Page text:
The government’s pensions auto enrolment fund has been wildly successful. Today, 87 per cent of people have a UK pension scheme, up from 55 per cent in 2012 when the rules changed to mean that you had to opt-out of saving (rather than opt-in). The numbers are even more impressive for young people: 84 per cent of people aged 22-29 now have a workplace pension, up from 24 per cent in 2012.
A huge number of these new savers are investing their money in a NEST pension, one of the government’s main pension scheme options which now has more than six million members.
99 per cent of these six million savers are invested in NEST’s “default funds.” In other words, of the millions of new automatic savers, only 1 per cent have made a manual decision about where their money goes.
I’m one of those 1 per cent.
The default fund option in NEST is not right for me, and I think many other savers who, like me, have many decades until retirement, should consider moving their money too.
What was the NEST default fund wrong for me?
The objectives of the default fund are threefold: maximising the total size of the retirement pots; ensuring that cohorts who contribute similar amounts have similar outcomes; and, to “dampen volatility” while people are saving.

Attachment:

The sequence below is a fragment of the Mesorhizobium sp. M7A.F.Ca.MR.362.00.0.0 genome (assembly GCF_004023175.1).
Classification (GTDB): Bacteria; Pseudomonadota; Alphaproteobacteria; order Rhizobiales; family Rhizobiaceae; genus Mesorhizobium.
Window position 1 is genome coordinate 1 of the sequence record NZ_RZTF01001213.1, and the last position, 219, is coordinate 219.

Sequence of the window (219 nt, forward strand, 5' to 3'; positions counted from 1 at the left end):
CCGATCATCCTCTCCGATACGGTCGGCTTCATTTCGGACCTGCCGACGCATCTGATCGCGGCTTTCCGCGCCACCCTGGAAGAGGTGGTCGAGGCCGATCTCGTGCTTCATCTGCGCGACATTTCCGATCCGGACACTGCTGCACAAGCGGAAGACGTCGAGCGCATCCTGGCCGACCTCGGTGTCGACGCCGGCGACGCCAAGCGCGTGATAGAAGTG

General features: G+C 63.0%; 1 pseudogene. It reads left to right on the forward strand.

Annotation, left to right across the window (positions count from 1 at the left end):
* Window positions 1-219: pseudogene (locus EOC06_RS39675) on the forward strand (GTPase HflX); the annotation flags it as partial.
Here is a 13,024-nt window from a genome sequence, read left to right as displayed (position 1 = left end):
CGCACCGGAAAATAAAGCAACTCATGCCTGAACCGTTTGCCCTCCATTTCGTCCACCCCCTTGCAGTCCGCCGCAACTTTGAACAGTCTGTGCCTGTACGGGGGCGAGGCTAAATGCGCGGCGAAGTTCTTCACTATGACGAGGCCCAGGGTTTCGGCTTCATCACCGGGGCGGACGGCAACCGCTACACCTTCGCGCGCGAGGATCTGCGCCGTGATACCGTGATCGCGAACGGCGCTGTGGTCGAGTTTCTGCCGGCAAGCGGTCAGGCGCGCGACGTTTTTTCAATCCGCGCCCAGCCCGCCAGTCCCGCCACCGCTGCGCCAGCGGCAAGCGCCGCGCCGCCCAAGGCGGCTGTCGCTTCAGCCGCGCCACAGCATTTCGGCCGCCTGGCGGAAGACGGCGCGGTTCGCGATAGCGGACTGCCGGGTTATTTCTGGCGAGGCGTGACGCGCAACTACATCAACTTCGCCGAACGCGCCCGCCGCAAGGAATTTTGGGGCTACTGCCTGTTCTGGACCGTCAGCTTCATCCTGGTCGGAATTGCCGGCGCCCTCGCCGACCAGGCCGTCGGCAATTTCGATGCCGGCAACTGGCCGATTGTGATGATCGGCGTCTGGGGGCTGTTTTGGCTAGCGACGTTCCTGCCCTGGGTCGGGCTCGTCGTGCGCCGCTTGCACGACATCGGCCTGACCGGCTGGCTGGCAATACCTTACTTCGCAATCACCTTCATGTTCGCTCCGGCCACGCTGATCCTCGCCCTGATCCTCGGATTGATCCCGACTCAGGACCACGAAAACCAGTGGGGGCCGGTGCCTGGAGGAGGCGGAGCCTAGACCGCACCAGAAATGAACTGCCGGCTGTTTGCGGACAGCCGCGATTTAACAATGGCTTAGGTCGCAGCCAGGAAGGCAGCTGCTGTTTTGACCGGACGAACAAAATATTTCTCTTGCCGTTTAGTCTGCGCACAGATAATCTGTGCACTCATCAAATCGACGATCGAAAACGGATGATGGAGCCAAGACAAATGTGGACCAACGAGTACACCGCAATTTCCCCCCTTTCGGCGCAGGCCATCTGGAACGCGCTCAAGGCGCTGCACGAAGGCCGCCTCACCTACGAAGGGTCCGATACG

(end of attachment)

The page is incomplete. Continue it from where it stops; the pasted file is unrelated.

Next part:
To achieve these objectives, the default fund invests a maximum of 55% of its portfolio in equities, presumably because any major volatility in the stock market would mean a temporary fall in the value of their pension, which would put off savers who will then choose to withdraw their money entirely.
Even worse, in the first five years of investing, only 35 per cent of your default fund money is in the stock market, and up to 30 per cent of your money could be invested in cash (in other words, inflating away!).
I want my retirement fund to make me as much money as possible and for me the best way to do that is to put it all in the stock market. Read my Freetrade review for more detailed reasons why.
Since I won’t be able to access my retirement fund for at least 30 years, I’m not worried about monthly or even annual fluctuations. NEST does provide alternative options for those who want to take on more risk, but even its “higher risk” fund targets a portfolio that is 70 per cent equities. The only option that is 100 per cent equities is the Sharia fund, (which also happens to be the fund that’s performed best since inception.)
In summary: the default fund is an incredibly conservative and risk-averse option, and you should consider changing it. Even if you don’t change, you should know where your money is going.
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